|Time for some French food. Here's the two-page recipe I followed.|
It's been a long time since I conscientiously followed a recipe from Julia Child's famous book, Mastering the Art of French Cooking. For three friends coming to dinner at our house, I decided to make coq au vin, a dish of chicken in red wine with various garnishes. I didn't take any short cuts: I simmered the bacon, browned the chicken, added the red wine and other ingredients, simmered some more, and then reduced the sauce and thickened it with kneaded butter. I also made the mushrooms, onions, and parsley potatoes that are recommended to eat with the chicken.
Let's face it: Julia Child's recipes take time and concentration. But they are worth every minute.
|Browning the chicken.|
|Braised onions -- first browned, then simmered in stock.|
|Mushrooms are sautéed, combined with the braised onions.|
The recipe is available online at Eater: "Julia Child's Coq au Vin." The online recipe is substantially the same as the one in the book, but the instructions for making the onions are much more detailed in the book, where you sauté them first and braise them -- which has a delicious result. I chose to serve the two parts of the dish in separate baking dishes, but you are actually supposed to combine them.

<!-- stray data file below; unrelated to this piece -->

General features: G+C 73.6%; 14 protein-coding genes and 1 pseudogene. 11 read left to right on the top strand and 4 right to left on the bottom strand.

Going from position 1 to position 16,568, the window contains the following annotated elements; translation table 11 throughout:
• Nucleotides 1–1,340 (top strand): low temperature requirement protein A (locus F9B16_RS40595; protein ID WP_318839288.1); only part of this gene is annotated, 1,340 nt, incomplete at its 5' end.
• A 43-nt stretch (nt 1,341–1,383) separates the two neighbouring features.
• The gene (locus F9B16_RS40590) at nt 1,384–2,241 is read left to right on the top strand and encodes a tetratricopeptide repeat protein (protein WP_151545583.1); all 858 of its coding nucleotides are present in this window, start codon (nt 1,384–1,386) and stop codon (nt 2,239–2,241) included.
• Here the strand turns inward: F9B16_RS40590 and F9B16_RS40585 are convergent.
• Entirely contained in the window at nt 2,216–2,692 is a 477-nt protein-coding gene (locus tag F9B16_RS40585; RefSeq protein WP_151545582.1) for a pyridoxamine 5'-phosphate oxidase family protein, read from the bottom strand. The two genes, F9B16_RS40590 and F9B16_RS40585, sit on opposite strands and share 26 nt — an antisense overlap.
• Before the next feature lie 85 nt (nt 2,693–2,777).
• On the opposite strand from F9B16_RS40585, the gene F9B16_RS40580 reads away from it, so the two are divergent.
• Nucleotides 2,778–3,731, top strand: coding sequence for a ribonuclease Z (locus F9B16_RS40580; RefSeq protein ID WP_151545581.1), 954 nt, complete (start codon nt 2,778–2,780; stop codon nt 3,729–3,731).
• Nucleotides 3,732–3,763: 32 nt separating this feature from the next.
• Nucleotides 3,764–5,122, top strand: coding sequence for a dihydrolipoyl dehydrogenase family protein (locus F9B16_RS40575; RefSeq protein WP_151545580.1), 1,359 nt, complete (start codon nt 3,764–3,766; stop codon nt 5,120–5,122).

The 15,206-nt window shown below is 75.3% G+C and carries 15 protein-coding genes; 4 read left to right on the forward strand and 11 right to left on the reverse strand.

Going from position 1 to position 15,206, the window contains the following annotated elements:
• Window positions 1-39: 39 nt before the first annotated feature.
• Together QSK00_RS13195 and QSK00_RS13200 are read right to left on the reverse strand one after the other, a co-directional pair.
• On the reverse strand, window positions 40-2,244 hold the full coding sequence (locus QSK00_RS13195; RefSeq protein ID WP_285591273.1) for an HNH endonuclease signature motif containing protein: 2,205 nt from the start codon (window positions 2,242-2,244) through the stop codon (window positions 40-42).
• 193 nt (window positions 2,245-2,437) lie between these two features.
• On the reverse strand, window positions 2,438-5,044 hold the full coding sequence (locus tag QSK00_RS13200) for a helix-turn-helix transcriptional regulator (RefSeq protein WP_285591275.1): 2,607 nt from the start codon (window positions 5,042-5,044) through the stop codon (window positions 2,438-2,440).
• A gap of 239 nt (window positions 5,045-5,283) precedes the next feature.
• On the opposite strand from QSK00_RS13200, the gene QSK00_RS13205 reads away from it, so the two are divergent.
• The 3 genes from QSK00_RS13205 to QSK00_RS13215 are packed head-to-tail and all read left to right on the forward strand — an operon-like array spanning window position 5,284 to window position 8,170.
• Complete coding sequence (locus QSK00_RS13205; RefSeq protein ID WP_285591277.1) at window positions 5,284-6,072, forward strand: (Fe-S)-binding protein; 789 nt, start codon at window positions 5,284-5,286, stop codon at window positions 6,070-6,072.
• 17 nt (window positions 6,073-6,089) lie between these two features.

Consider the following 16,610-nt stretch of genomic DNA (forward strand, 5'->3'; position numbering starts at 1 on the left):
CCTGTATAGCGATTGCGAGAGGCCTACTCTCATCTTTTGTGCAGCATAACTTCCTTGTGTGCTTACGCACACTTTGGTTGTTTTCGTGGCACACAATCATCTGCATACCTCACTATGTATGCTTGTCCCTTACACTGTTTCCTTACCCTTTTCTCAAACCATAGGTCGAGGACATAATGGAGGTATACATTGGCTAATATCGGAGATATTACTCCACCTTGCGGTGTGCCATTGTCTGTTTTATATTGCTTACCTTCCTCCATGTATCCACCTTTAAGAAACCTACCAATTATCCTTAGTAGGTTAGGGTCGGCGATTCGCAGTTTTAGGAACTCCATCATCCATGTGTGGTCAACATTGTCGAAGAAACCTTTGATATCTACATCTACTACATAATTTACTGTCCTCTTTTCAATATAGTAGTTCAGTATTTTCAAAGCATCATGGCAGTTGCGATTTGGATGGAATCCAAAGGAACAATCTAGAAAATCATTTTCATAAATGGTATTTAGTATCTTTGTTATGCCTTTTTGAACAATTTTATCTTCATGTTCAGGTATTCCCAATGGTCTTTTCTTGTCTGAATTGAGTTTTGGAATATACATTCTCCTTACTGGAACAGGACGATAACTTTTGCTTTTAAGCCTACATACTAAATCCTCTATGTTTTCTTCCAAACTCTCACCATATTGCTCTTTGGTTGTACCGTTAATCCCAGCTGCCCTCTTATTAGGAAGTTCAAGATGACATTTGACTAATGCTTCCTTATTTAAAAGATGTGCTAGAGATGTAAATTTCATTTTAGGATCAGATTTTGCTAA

|Before dinner we drank red wine and Prosecco with some of Len's French bread,|
cheese, and olive tapenade. Then we had a salad (ordinary -- no photo).
|The chicken, the mushrooms and onions, and Julia Child's suggested side dish, parsley potatoes.|
The red wine sauce on the chicken is absolutely delicious, if I say so myself. I enjoyed cooking these traditional recipes, using my earthenware baking dish. It's a very typical French kitchen item, which I bought in a Paris cookware store, used in our temporary apartment there, and brought back from one of our long stays in Paris.
Dessert -- Actually Two Desserts!
|Our wonderful guest Paula baked a chocolate cake and an Atlantic Beach Pie.|
Also wonderful guest Mary brought strawberries, whipped cream, and ice cream.
There’s a long story — and a recipe — associated with the pie, but that will be its own blog post.
Blog post and photos © 2022 mae sander.
Shared with Paris in July at Thyme for Tea.